Note: This is the first in a series of posts that will discuss the use of RWI in Mergers & Acquisitions.
Essential to a buyer’s and seller’s evaluation of the purchase and sale of a company is the allocation of exposure between them for unknown risks and liabilities associated with the breach of representations and warranties in the purchase agreement, such as inventory reporting or products liability exposures. Less than two decades ago, very few considered purchasing Representations and Warranties Insurance (“RWI”), a product designed for the express purpose of providing insurance for the breach of a representation (“rep”) or warranty contained in the purchase or merger agreement. Recently, however, these policies have emerged as an important tool to allocate risk to an insurer. RWI has also been recognized as an enhancement to the value of the deal, as well as critical to closing deals that might not otherwise get done.
RWI allows the early termination of the escrow for the seller while providing a longer survival period for the indemnification of breaches of reps and warranties for the buyer. RWI policy periods typically provide six years of coverage for breaches of fundamental and tax reps (where not specifically excluded) and three years of coverage for non-fundamental reps. The buyer can also purchase policy limits that exceed the cap on the seller’s indemnification obligations.
RWI policies can be either “buy-side” or “sell-side”. Buy-side policies can reduce – or for certain deals, eliminate – the need for a seller’s escrow because the insurer, as opposed to the Seller, is indemnifying the Buyer for covered losses. With sell-side policies, Sellers are insured, but they remain liable to the Buyer for breaches, with the RWI compensating them for their losses. Buy-side policies are the dominant form of RWI currently being used because they satisfy both the desire of Sellers, on the one hand, to achieve a “clean exit” and an end to potential liability, and that of Buyers, on the other hand, to obtain longer indemnification period.
The use of RWI, however, can potentially impact deal dynamics in non-economic ways. Sellers’ reps and warranties are key to risk allocation and due diligence. Without RWI, the Buyer will use reps and warranties to allocate to the Seller as much of the risk as possible for material information and potential unknown liabilities, whereas the Seller will seek to avoid as much of the risk as possible. Parties to the transaction should never view the option of RWI as a means to limit the scope of a necessary and thorough diligence of key risks and operational factors.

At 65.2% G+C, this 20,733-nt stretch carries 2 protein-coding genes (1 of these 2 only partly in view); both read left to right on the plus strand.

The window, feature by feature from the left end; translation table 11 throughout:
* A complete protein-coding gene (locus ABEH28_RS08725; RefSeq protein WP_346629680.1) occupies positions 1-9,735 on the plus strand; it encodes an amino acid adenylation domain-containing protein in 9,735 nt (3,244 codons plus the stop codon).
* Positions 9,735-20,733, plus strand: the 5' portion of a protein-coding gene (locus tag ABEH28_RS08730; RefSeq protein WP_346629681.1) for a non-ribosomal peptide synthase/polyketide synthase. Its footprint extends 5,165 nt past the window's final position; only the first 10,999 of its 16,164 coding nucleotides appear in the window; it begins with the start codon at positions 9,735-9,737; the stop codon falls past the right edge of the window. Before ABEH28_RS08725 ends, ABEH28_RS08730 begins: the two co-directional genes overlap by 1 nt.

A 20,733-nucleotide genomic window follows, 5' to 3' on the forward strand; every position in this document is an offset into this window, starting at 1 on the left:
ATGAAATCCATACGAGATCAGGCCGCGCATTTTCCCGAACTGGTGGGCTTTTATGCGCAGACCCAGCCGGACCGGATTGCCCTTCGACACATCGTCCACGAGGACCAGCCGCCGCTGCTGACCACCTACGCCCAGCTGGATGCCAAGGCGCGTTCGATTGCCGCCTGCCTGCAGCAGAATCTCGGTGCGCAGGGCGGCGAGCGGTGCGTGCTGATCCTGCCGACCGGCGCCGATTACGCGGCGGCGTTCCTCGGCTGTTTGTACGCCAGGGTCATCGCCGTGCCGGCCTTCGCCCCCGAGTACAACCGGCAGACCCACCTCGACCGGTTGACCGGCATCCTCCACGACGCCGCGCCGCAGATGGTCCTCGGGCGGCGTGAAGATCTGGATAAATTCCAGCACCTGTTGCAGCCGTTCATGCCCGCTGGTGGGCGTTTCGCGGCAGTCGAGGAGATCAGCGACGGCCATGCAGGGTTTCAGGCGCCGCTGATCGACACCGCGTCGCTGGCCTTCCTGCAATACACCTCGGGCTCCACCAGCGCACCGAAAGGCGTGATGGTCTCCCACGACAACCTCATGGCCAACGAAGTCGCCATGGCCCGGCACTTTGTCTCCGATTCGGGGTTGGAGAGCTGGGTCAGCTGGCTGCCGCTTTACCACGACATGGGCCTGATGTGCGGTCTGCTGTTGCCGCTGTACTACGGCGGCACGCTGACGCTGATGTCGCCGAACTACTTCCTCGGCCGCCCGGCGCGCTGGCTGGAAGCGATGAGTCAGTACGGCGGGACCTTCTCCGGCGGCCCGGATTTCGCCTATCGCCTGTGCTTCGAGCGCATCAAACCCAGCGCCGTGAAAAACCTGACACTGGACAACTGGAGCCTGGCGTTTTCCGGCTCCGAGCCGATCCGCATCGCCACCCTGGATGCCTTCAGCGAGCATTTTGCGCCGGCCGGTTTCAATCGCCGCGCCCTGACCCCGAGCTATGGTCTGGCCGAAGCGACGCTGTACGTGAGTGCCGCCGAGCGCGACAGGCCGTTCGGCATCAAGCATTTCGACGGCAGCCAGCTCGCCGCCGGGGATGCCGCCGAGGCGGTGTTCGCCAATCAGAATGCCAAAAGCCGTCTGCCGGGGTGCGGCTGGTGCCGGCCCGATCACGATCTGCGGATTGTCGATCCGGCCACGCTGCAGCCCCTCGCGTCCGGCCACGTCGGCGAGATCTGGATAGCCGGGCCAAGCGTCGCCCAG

The use of RWI in mergers to transfer risks has become near standard practice. Inclusion of RWI in the bids themselves is becoming more common – either as an enhancement for the bid or as a requirement from the Seller. Buyers need to recognize, however, that RWI will not cover all risks arising from a proposed acquisition. The policies will include deal-specific exclusions, which will be based almost entirely on the scope and results of the Buyer’s due diligence. The policies also include standard exclusions, such as known issues, i.e., issues discovered during due diligence or described in disclosure schedules. They also do not cover purchase price, net worth or similar adjustment provisions contained in the parties’ agreement. Because the due diligence results are often not clear at the bidding stage, Buyers should be wary agreeing in the bid the use of RWI as the sole recourse for indemnification.
Potential buyers who want to add RWI as a sole recourse in their bids need to have a deep knowledge of the target’s operations, including the target’s compliance with laws across a broad spectrum. Early, pre-bid retention of a reputable insurance broker and counsel with an understanding of the RWI market are essential to understanding the risks that may be left to the Buyer as a result of policy exclusion.